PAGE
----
Rosemary’s Baby (1968)
Rosemary’s Baby (1968)

Genre: Supernatural Horror Running Time: 2 hrs. 16 min.

Release Date: June 12th, 1968 MPAA Rating: R

Director: Roman Polanski Actors: Mia Farrow, John Cassavetes, Ruth Gordon, Sidney Blackmer, Maurice Evans, Ralph Bellamy, Charles Grodin

 


 

R

oman Polanski’s terrifying masterpiece of mood and atmosphere makes use of unconventional scare tactics and perceptive casting to flesh out a bizarre tale of paranoia and witchcraft. A wonderfully foreboding setup, innovative cinematography, and an utterly shocking conclusion make this film a staple of the horror genre, and one whose influence has impacted nearly every psychological thriller to come. The ideas of abandonment and perfidy in marriage, friendships, and finally one’s own body are genuinely frightening concepts, presented here with an authenticity that transcends the cinematic, occult happenings of demonic cultists.

Set in New York in 1965, Rosemary Woodhouse (Mia Farrow) and her struggling actor husband Guy (John Cassavetes) move into a new apartment shrouded by mystery. Her neighbors Minnie (Ruth Gordon) and Roman Castevet (Sydney Blackmer) are chief contributors, possessing an undeniable aura of eccentricity and strangeness. The previous tenant’s supposed senility and an ill-fated recovering drug addict’s (Victoria Vetri, credited as Angela Dorian) untimely demise are also suspicious occurrences.

As Guy begins to spend less and less time with Rosemary, the couple must coordinate a specific time to attempt to conceive a child. When Rosemary falls asleep prematurely on their special night, she dreams of being raped by something not entirely human. The following morning, Guy informs her that he didn’t want to miss the opportunity and the planning for that specific evening and so had sex with her, despite her unconscious state. But that doesn’t explain the scratches on Rosemary’s torso. Nevertheless, she does become pregnant and is catered to by the overly attentive Castevets (Gordon’s pampering is particularly cringe-worthy), as well as the doctor they recommend, Abraham Sapirstein (Ralph Bellamy). As her pregnancy progresses, she grows continually weaker, loses weight and color, and experiences unnatural pains. And she’s further hindered by the unexplained coma that befalls her only remaining, genuinely concerned friend Hutch (Maurice Evans), who determinedly manages to warn Rosemary that there may be something very wrong with her unborn child.

The film opens with an eerily mellow tune hummed by star Farrow, which perfectly sets the tone for this diabolical frightener. Foreshadowing occurs instantly with the introduction of puzzling situations in the Woodhouse’s new home: a secretary has been moved to cover a doorway inside a closet and a tenant who had lived with the neighbors kills herself just hours after Rosemary meets her. Making sensational use of misdirection, ambiguity, and general distrust, the film stays incredibly taut, even without gore and violence. Every time Rosemary finds herself in a place of solace, or a comfort zone for the viewer, it’s brutally shattered by catastrophic events – as if to jolt audiences out of even the briefest relaxing of nerves.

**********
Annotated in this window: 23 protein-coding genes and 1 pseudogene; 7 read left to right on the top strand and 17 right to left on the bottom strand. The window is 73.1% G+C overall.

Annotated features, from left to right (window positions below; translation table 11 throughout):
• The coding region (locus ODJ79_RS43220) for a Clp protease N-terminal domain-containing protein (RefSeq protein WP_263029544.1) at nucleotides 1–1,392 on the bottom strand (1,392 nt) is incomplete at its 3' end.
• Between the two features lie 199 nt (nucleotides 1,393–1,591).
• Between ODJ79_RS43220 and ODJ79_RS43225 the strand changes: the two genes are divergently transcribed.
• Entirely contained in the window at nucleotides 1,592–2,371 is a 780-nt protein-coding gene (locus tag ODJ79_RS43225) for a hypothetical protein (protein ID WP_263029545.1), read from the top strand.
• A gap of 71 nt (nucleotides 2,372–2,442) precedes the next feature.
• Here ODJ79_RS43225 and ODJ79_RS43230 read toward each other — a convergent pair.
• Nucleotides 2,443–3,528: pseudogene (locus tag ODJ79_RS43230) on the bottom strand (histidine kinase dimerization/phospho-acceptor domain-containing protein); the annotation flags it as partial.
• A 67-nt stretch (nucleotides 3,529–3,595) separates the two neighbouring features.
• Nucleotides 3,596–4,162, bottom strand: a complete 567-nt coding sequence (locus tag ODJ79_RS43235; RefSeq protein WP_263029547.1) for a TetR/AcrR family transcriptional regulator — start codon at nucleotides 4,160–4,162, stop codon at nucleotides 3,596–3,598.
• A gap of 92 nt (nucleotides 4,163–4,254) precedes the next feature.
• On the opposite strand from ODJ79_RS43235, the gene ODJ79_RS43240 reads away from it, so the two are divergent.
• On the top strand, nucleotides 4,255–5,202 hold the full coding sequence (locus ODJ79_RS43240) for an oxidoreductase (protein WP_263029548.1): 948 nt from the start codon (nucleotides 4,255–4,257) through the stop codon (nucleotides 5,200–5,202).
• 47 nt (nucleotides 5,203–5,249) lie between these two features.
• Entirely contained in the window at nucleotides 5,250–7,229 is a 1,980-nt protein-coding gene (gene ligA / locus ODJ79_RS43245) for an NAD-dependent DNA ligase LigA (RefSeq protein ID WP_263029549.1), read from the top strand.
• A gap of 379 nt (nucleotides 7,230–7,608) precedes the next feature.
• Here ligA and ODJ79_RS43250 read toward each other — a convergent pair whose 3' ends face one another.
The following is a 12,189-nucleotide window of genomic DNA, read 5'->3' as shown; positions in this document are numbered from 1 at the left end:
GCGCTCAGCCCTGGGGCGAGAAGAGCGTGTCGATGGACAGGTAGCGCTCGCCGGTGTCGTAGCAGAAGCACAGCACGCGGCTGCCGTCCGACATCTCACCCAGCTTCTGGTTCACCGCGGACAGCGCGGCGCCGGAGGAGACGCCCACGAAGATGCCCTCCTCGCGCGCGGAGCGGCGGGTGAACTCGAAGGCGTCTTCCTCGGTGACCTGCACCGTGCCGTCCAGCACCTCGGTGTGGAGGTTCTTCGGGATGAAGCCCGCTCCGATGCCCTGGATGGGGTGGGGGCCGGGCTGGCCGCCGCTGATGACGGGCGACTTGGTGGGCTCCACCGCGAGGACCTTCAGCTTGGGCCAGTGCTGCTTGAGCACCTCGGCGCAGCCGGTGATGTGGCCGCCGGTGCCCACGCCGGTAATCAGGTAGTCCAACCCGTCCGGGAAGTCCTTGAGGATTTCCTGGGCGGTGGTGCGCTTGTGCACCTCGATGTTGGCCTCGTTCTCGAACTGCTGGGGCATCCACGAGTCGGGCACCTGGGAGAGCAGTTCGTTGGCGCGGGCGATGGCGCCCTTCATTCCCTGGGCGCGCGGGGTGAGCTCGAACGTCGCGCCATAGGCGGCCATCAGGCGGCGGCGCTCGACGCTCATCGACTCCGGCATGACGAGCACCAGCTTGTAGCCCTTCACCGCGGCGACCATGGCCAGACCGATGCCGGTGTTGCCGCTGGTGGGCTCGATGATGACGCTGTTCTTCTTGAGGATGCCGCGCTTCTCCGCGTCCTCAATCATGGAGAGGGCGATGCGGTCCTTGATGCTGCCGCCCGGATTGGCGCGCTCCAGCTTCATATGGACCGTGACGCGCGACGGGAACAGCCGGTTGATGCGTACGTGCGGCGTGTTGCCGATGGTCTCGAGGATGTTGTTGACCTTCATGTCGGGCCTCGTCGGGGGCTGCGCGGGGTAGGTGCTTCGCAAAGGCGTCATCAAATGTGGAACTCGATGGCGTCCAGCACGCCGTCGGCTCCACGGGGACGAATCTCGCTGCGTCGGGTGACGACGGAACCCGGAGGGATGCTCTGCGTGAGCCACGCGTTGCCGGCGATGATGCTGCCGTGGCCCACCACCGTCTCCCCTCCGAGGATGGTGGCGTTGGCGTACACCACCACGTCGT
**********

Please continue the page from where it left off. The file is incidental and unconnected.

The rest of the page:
The cinematography is astounding, featuring abrupt cuts from scene to scene with almost no transition – a jilting style of editing that is essentially nonexistent in modern filmmaking. Doorway shots frequently frame portions of subjects with a glimpse of their backs, creating an uncanny disconnect or the insinuation that viewers aren’t meant to witness the conversation, while a ticking clock disturbingly seems to separate dream sequences from reality. The mood and presentation are all about shock and anticipation as a creeping dread permanently surrounds Rosemary’s pregnancy, effectively allaying the natural incredulity of Satanist references. While the conclusion is anything but a Hollywood ending, “Rosemary’s Baby” certainly deserves credit for the jaw-dropping audacity and innovation to betray the audience’s morals and satisfaction for the lead characters – a subversiveness that ties into the ultimate treachery of Rosemary’s mind and body.

– Mike Massie

  • 7/10